At least in Center City and environs, builders have increasingly been doing just that, according to a recent Center City District report. A number of initiatives launched by City Council members also seek to increase the supply of affordable housing. But most of those focus on subsidizing the cost of construction. The real issue is enabling the would-be renter — or buyer — to afford what is being built, and that calls for different approaches.

Rents Unaffordable in Philadelphia: Study (

First-time buyer? Learn the ropes at this Saturday seminar

Tuesday, April 1st, 2014
Philadelphia Real Estate

The road to your first home can be intimidating. Our First-Time Buyer Seminar this Saturday will help make the journey easier.

Thinking of becoming a homeowner, but intimidated by the complexities of real estate? A seminar this Saturday from the team will help you overcome your fears and buy a new home with confidence.

At PhillyLiving’s First-Time Home Buyer Seminar, to be held this Saturday, April 5, from 10 to 11:30 a.m., you will learn the ins and outs of buying a home and how you can move into your first home with as little as one percent of your own money for an upfront down payment.

“In my seven years of experience working with first time buyers, I have found that taking time to support and educate consumers helps transactions run smoothly and lays a foundation for a lifetime of real estate investment success,” said PhillyLiving CEO Noah Ostroff.

The seminar is the first in a series of Real Estate Seminars PhillyLiving will sponsor throughout 2014. Future seminars will offer advice for those looking to buy property for both personal use and investment purposes. Watch this space for news about upcoming conferences.

All seminars will be held at the Coldwell Banker Preferred Old City office at 223-25 Market Street.

A Buyer’s Market? Not In Center City

Tuesday, March 25th, 2014
Center City Market Action Report

Homes in many Philadelphia neighborhoods are selling faster and fetching better prices than they were one year ago.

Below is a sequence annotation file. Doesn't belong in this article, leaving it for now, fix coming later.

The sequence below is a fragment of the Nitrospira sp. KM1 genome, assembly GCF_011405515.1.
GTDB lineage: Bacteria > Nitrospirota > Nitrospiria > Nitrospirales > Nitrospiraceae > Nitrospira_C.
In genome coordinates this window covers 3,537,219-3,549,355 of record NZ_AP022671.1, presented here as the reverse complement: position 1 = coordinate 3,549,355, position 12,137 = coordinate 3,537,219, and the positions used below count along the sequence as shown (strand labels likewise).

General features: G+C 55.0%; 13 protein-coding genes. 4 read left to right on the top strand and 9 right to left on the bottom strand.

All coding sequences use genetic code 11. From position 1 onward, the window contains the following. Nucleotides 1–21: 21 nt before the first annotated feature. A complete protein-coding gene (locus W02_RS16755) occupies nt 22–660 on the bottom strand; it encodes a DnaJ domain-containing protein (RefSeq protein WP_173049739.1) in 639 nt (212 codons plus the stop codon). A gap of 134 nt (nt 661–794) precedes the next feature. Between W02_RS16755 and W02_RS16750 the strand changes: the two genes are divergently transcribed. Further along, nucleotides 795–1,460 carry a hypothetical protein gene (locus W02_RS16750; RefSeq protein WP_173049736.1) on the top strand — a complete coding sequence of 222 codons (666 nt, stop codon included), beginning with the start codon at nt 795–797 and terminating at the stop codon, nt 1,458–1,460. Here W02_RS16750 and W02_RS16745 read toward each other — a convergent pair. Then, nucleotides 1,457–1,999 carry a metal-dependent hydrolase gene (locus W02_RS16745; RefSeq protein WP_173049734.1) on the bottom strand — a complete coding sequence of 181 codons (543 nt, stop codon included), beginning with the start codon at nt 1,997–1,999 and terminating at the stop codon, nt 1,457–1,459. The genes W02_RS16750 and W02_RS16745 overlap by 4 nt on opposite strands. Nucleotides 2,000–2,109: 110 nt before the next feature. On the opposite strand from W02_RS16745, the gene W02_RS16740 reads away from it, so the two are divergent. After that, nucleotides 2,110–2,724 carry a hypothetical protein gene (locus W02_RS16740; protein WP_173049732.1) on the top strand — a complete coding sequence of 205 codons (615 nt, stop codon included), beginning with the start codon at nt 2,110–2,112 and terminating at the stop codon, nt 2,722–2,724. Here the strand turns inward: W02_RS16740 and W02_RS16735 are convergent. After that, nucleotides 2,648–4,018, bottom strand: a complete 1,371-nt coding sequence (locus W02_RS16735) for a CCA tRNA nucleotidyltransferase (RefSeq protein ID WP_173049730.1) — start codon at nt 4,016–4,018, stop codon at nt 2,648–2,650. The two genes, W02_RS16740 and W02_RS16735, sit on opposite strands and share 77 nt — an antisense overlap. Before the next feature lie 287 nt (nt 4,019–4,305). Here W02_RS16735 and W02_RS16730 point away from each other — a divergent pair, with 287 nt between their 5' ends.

Industry buzz is that the spring selling season is off to a slow start in Philadelphia. Yet local news reports say that agents nonetheless are optimistic about how the season will turn out.

So are we. If you are thinking of selling your Greater Center City home, now is a good time to act.

While a recent Zillow report ranks Philadelphia as one of the top 10 buyer’s markets in the country, many city neighborhoods are performing far stronger for sellers. According to Philly Living’s latest Market Action Report, median sale prices in Northern Liberties in February, for instance, rose 78 percent from the same month last year, and average days on market fell 44 percent. Other local markets, including Queen Village, Bella Vista, Hawthorne and Passyunk Square, are also performing strongly.

Center City District data show that the Greater Center City area – the territory between the rivers from Girard Avenue on the north to Tasker Street on the south – continues to experience a surge in population and that housing production has boomed since 2012. While many of these new arrivals are Millennials starting out in their careers, many are looking for homes to buy as well, stimulating construction surges in neighborhoods like Northern Liberties, Graduate Hospital and Point Breeze.

What does this mean for the home owner looking to sell? It means opportunity. With the help of an experienced Realtor (we happen to know one), a Center City homeowner can expect a positive outcome: a better sale price and a quicker sale.



4 Spring Cleaning Tips for Your Home’s Exterior

Friday, February 21st, 2014

file0002000388241By Kurt Jacobson

Spring is all about the breezy sunny weather and a refreshing energy to make a change. Many people make use of this time to refresh their home after the long snowy winter days. Spring-cleaning can be time consuming but it will surely leave you feeling refreshed and productive. Spring is the time of the year when you want to finish all those tasks and do some justice to the beauty of your house. Here are some of the ways you can reinvent your home’s exterior during spring.